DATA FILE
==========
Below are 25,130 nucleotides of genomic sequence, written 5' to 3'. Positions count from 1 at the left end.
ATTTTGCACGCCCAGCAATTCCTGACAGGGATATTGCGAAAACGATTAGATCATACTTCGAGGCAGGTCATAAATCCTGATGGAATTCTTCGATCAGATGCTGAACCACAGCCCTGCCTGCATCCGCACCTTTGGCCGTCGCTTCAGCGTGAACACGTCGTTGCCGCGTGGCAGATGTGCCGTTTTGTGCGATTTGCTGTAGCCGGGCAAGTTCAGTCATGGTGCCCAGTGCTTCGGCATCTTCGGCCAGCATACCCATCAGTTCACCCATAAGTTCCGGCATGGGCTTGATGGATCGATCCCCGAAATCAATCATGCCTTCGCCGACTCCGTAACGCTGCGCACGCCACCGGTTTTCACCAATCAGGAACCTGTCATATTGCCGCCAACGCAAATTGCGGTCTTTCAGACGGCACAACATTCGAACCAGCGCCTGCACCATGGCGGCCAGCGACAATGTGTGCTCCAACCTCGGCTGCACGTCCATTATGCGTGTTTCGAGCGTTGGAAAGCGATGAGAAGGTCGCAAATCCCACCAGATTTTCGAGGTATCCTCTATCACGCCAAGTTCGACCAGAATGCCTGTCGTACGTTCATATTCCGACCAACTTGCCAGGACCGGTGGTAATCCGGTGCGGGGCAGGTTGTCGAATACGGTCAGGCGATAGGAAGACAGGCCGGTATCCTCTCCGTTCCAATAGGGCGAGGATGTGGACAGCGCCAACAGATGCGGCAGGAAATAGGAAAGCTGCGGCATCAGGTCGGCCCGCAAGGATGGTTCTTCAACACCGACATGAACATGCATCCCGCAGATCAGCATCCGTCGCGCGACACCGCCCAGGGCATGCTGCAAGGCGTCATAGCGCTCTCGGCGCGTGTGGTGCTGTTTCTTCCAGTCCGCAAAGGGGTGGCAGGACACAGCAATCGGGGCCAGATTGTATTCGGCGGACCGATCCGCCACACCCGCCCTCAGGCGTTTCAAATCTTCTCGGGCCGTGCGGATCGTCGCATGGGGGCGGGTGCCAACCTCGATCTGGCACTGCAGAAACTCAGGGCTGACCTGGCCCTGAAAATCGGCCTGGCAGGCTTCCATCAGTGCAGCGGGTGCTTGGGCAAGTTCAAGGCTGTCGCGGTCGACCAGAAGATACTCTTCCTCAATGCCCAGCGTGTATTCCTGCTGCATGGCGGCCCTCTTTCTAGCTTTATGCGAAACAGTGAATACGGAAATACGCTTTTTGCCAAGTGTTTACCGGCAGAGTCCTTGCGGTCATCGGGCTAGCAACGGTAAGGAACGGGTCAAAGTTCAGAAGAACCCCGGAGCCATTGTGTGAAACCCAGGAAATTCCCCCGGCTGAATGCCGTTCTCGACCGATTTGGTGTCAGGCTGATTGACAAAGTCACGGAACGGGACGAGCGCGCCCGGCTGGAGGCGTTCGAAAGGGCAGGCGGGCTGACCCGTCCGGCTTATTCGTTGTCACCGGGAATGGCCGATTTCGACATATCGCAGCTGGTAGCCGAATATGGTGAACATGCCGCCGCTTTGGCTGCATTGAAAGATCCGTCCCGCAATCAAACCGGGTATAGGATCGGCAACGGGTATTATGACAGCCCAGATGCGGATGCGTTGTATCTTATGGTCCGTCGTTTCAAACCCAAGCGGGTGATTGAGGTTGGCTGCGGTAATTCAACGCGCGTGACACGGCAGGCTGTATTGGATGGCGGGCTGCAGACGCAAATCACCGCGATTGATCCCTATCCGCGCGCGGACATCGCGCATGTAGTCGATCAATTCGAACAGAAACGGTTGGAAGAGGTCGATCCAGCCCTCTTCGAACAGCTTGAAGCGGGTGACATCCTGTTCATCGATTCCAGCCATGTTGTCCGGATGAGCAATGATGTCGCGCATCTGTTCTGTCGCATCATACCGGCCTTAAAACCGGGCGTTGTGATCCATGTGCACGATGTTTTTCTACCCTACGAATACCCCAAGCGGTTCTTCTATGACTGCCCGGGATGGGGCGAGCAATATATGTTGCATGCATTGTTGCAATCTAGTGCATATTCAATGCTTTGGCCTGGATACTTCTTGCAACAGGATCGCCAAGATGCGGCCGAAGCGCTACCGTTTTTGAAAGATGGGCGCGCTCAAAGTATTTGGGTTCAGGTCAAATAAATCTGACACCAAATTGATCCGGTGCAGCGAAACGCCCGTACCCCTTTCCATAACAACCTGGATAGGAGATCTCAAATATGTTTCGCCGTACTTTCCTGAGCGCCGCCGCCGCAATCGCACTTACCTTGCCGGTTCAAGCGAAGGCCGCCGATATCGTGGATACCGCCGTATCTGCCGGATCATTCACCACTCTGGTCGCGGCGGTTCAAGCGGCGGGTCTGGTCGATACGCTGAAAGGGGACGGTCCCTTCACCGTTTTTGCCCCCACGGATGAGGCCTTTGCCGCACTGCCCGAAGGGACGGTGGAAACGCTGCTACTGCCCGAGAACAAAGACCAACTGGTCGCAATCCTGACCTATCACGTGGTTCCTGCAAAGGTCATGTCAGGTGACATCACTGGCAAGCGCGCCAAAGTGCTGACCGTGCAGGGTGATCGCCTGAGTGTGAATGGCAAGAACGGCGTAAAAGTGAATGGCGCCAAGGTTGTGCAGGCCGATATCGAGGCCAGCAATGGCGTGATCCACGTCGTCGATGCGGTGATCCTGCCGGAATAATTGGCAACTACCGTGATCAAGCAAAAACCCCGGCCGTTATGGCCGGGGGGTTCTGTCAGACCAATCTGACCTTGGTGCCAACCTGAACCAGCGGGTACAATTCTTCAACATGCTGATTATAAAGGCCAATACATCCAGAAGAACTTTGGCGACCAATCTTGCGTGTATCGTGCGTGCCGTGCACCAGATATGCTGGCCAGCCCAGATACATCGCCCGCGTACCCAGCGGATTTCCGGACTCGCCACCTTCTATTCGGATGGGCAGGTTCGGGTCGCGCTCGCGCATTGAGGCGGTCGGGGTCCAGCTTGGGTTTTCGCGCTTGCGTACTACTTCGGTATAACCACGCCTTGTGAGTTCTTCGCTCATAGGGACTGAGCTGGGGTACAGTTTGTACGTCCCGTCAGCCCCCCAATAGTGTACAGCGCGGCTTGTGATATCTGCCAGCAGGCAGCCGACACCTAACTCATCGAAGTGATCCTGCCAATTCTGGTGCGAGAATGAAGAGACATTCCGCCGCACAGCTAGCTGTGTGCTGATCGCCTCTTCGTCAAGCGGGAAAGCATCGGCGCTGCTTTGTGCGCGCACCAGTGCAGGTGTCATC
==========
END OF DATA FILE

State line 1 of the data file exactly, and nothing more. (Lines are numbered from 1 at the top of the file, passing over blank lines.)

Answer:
Below are 25,130 nucleotides of genomic sequence, written 5' to 3'. Positions count from 1 at the left end.